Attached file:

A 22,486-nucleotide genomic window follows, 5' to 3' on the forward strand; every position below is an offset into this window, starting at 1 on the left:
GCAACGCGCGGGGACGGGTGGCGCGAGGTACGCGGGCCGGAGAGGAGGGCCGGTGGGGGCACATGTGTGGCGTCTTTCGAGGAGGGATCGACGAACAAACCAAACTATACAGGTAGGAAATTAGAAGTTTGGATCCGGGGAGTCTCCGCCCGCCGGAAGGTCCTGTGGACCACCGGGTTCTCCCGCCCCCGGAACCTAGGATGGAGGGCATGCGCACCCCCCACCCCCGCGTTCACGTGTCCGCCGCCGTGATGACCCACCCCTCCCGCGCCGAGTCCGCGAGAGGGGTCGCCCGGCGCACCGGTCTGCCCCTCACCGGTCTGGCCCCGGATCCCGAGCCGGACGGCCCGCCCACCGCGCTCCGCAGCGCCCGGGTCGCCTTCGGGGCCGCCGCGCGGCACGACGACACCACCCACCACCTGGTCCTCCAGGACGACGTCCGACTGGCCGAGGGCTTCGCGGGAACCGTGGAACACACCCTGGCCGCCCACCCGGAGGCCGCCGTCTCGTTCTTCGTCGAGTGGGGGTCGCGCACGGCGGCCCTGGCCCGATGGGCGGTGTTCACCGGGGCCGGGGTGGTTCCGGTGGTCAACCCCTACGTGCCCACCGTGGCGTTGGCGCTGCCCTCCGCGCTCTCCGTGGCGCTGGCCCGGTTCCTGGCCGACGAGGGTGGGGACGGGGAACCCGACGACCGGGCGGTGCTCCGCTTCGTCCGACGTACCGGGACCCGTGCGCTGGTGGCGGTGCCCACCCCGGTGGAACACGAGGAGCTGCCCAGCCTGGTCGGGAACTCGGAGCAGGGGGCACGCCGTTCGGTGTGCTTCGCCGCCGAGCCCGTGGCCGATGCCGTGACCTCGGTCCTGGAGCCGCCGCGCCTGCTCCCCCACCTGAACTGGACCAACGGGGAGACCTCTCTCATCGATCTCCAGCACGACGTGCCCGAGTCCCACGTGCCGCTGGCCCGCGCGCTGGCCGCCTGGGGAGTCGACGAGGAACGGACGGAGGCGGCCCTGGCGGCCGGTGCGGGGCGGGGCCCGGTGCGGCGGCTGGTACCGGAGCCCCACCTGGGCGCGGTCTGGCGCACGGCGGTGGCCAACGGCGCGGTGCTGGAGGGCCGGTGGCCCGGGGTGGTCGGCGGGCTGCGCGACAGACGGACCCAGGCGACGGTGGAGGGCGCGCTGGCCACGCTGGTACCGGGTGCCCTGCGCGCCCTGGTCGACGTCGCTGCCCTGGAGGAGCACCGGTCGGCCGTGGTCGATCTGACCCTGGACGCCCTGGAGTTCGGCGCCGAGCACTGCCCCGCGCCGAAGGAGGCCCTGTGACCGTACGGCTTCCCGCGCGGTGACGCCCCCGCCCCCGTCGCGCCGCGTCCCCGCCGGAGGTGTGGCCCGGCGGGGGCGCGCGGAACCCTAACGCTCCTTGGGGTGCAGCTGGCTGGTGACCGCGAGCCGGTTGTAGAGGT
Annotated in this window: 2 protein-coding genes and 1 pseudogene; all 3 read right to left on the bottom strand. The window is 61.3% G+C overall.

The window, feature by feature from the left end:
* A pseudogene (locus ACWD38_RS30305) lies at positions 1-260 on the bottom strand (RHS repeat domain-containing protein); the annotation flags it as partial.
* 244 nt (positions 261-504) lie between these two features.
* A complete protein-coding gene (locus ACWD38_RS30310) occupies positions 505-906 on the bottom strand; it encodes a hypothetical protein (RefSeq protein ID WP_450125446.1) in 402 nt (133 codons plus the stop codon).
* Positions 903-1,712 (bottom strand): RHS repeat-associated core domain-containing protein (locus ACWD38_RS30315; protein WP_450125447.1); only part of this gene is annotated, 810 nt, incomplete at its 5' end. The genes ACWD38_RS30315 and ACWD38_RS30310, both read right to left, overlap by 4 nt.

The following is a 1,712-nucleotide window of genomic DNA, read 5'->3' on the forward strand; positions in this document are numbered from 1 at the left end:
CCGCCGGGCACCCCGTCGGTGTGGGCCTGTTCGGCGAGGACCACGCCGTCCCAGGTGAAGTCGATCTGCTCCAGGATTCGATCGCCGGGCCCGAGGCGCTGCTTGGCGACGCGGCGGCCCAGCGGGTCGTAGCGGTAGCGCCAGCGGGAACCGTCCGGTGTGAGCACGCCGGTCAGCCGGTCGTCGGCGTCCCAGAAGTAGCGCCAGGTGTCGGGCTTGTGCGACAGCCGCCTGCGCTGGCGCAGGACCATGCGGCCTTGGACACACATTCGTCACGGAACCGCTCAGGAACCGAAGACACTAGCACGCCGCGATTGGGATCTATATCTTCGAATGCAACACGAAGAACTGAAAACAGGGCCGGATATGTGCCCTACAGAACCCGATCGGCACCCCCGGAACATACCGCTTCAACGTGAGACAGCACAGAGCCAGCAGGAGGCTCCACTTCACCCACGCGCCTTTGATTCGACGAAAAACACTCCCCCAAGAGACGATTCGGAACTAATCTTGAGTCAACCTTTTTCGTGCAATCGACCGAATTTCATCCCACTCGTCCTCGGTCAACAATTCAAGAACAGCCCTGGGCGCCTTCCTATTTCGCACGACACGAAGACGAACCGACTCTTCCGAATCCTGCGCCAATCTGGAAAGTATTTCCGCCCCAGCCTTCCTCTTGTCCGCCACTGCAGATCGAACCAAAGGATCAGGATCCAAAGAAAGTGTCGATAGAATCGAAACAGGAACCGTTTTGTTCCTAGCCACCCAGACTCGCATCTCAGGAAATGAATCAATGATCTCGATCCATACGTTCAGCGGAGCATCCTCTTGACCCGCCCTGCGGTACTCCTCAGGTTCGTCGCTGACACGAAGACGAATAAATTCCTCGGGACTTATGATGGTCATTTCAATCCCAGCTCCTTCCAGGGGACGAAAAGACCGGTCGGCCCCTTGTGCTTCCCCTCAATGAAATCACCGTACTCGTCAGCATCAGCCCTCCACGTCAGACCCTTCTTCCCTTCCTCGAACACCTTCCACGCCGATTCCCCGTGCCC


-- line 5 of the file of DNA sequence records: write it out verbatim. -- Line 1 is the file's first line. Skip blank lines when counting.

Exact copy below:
* A pseudogene (locus ACWD38_RS30305) lies at positions 1-260 on the bottom strand (RHS repeat domain-containing protein); the annotation flags it as partial.